Researchers of the Northwestern University Feinberg School of Medicine, Chicago, Ill, have developed a new class of drug engineered to reduce inflammation in the brain that may offer treatment implications for multiple sclerosis (MS), traumatic brain injury (TBI), Alzheimer’s disease, and Parkinson’s disease, according to a recent news release.
Previous animal studies suggest that one of the new Northwestern drugs assisted in reducing the neurological damage caused by closed-head traumatic brain injury and inhibited the development of a MS-like disease. Researchers add that in each disease, studies indicate that the therapy time window plays a key role.
The release reports that the new class of drugs, which are represented by MW151 and MW189, are designed to prevent the overproduction of proinflammatory cytokines. According to researchers, the overproduction of these proteins may contribute to the development of many degenerative neurological diseases as well as to the neurological damage caused by TBI and stroke.
This inflammatory mechanism appears to play a vital role in Alzheimer’s and other neurodegenerative disorders, says D.Martin Watterson, PhD, professor of molecular pharmacology and biological chemistry at Feinberg, developer of one the drugs that holds promise in preventing the development of Alzheimer’s.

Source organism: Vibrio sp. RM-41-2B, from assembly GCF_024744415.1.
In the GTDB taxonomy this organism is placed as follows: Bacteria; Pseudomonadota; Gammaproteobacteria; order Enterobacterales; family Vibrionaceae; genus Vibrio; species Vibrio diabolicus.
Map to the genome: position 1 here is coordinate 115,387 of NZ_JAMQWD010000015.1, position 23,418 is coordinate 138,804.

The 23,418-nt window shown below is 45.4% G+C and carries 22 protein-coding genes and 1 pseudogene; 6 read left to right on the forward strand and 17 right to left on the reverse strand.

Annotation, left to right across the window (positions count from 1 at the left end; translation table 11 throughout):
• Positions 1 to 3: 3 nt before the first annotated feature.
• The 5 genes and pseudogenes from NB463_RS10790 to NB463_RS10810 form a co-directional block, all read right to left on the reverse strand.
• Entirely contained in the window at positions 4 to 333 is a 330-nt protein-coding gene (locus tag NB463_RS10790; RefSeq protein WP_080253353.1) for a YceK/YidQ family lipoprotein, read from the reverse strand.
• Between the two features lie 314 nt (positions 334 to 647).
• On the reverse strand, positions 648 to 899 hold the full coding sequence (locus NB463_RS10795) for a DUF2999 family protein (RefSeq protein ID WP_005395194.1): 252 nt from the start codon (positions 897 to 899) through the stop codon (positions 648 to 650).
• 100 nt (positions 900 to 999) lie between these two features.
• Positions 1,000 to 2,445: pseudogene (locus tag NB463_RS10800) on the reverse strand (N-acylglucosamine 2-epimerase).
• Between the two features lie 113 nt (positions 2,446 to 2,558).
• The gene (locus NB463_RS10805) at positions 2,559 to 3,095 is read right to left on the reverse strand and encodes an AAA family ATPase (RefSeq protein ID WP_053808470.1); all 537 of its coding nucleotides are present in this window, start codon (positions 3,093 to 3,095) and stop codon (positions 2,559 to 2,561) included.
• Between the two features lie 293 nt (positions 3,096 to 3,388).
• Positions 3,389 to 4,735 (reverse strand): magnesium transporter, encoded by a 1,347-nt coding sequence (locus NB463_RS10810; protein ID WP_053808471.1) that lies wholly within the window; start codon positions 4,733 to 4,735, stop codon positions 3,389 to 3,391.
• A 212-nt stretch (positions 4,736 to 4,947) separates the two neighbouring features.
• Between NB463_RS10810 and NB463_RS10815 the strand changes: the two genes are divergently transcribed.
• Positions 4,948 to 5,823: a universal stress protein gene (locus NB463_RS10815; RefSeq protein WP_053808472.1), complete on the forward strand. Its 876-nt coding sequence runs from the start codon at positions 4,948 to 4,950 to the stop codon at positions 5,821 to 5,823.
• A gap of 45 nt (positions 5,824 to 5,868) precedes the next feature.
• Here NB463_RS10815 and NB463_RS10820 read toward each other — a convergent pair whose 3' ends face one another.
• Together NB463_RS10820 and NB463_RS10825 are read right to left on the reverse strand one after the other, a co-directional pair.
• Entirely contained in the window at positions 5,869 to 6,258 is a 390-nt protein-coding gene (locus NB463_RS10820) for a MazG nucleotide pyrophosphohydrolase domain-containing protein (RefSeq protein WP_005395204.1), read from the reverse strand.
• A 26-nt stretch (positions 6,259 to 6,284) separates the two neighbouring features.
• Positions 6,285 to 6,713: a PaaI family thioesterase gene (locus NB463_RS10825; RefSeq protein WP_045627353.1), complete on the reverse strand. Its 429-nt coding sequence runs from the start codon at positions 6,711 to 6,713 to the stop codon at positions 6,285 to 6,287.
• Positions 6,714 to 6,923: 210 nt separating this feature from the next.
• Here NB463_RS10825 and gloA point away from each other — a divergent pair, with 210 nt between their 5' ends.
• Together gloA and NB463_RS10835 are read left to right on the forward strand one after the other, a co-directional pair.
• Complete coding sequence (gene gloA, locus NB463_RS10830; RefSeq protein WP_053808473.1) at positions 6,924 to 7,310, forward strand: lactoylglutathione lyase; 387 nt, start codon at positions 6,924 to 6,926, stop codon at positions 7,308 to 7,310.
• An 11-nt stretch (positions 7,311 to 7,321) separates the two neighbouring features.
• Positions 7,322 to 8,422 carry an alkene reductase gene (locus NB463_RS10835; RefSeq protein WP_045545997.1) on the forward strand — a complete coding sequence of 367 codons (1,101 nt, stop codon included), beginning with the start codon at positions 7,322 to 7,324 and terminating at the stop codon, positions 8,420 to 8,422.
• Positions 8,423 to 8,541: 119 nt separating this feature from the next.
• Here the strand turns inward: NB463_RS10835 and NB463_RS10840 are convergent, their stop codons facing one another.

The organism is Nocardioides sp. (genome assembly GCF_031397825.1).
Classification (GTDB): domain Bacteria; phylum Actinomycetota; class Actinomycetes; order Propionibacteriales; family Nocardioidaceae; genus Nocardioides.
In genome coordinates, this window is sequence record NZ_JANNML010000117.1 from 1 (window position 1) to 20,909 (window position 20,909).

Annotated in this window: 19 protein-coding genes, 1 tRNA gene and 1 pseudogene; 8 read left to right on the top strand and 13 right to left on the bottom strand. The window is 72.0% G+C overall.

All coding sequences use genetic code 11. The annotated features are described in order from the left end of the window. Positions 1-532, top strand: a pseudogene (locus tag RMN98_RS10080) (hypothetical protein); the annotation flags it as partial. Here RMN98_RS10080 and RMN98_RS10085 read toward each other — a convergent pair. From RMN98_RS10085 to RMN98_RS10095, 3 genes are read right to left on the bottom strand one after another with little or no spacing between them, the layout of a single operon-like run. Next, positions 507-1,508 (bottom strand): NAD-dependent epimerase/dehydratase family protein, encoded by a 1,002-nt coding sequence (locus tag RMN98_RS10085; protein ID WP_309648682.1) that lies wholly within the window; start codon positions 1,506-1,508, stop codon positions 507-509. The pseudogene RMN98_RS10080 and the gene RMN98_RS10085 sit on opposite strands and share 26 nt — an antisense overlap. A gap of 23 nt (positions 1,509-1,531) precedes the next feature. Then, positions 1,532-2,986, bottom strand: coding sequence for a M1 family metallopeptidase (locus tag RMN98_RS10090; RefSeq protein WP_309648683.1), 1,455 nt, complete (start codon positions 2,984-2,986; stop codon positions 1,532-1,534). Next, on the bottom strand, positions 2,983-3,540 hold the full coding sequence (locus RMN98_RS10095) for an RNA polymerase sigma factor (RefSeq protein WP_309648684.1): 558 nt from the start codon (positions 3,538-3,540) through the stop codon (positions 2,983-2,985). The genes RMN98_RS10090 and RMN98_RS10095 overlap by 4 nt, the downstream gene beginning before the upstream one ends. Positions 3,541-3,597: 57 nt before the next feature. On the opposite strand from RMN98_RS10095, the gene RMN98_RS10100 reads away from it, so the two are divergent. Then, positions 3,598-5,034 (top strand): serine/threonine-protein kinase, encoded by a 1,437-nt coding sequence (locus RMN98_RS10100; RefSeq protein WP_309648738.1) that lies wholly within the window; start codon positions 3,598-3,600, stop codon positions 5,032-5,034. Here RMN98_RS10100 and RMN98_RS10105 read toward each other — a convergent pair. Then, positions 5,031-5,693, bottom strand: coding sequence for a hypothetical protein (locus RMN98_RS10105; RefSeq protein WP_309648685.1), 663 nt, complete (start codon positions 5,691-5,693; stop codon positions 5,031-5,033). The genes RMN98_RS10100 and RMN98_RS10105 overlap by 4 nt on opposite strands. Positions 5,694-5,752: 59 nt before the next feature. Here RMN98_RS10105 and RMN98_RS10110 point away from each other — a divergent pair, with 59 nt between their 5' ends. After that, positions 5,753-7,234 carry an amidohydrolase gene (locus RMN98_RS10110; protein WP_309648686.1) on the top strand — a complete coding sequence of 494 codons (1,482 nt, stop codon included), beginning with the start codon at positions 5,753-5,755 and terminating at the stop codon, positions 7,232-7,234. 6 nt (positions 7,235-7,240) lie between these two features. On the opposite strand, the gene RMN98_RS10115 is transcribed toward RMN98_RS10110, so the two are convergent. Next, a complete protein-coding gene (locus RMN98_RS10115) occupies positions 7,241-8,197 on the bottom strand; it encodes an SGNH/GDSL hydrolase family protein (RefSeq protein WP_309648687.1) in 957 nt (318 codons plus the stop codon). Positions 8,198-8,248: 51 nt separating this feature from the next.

One of the studies used to assess the impact of the MW151 drug centered on mice that were induced to develop an MS-like disease. The MW151 drug was administered orally. The results suggested that the drug inhibited the development of the disease, decreasing its severity. Researchers emphasize that the study is ongoing and its results will dictate whether a patient trial will be developed.
Another study using a mouse model focused on the drug’s effect on TBI. Researchers report that when the MW151 was given during an early therapeutic window 3 hours to 6 hours after the injury, it blocked glial activation and prevented the flood of proinflammatory cytokines following TBI. “If you took a drug like this early on after TBI or stroke, you could possibly prevent the long-term complications of that injury including the risk of seizures, cognitive impairment and, perhaps, mental health issues,” notes Mark Wainright, MD, PhD, professor of pediatric neurology at Feinberg, physician at the Ann & Robert H. Lurie Children’s Hospital of Chicago.
The release also notes that Wainright reinforced this concept in a previous study, in which MW151 was administered following TBI and reportedly prevented to the increased risk of epileptic seizures.
Source: Northwestern University Feinburg School of Medicine